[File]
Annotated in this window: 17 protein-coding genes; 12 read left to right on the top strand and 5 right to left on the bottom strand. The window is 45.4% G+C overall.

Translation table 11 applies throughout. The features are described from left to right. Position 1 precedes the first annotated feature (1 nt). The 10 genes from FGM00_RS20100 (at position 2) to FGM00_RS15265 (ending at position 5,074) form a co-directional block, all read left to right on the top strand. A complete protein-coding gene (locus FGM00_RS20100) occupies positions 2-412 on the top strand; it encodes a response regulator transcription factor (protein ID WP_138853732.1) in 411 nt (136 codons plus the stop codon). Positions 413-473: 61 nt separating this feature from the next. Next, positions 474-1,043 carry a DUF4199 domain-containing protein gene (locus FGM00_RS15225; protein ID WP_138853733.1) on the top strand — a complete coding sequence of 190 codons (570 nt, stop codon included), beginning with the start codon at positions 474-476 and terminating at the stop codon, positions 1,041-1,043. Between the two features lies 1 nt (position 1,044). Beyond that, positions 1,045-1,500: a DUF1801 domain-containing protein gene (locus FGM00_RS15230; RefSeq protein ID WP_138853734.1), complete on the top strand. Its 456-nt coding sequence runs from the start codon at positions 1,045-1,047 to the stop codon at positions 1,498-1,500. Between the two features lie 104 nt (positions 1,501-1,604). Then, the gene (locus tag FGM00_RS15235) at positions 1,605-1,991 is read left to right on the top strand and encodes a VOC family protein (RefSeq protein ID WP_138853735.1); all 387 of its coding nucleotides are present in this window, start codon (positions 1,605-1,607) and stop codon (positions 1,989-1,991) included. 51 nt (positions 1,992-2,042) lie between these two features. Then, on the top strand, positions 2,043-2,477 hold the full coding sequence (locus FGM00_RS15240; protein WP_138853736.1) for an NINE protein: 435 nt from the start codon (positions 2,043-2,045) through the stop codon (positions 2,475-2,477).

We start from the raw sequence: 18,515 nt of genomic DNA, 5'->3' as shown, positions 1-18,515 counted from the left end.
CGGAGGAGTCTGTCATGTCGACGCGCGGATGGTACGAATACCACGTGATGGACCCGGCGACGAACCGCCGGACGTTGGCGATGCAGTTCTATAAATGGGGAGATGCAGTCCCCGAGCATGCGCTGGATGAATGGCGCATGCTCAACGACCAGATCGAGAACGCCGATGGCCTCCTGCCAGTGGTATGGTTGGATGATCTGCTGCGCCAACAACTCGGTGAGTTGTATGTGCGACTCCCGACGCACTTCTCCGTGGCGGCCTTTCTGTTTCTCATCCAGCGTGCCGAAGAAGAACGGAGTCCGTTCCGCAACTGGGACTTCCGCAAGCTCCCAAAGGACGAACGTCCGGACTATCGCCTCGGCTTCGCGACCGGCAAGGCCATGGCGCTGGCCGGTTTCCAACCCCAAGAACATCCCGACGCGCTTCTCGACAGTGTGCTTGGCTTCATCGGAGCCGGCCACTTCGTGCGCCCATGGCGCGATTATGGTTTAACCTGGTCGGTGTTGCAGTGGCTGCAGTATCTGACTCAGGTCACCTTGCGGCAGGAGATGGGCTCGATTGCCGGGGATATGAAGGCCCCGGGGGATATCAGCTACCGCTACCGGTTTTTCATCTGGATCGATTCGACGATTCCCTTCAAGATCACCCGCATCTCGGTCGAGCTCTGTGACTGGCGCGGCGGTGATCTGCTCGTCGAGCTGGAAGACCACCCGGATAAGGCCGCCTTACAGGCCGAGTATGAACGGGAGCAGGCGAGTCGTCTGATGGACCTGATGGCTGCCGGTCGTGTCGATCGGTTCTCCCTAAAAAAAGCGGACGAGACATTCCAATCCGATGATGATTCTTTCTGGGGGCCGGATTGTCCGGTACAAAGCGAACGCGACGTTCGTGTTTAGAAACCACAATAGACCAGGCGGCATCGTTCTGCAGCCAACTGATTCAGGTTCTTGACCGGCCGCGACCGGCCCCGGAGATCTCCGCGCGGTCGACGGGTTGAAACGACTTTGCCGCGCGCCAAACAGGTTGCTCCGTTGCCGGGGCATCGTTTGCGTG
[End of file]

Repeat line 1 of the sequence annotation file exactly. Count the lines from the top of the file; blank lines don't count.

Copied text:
Annotated in this window: 17 protein-coding genes; 12 read left to right on the top strand and 5 right to left on the bottom strand. The window is 45.4% G+C overall.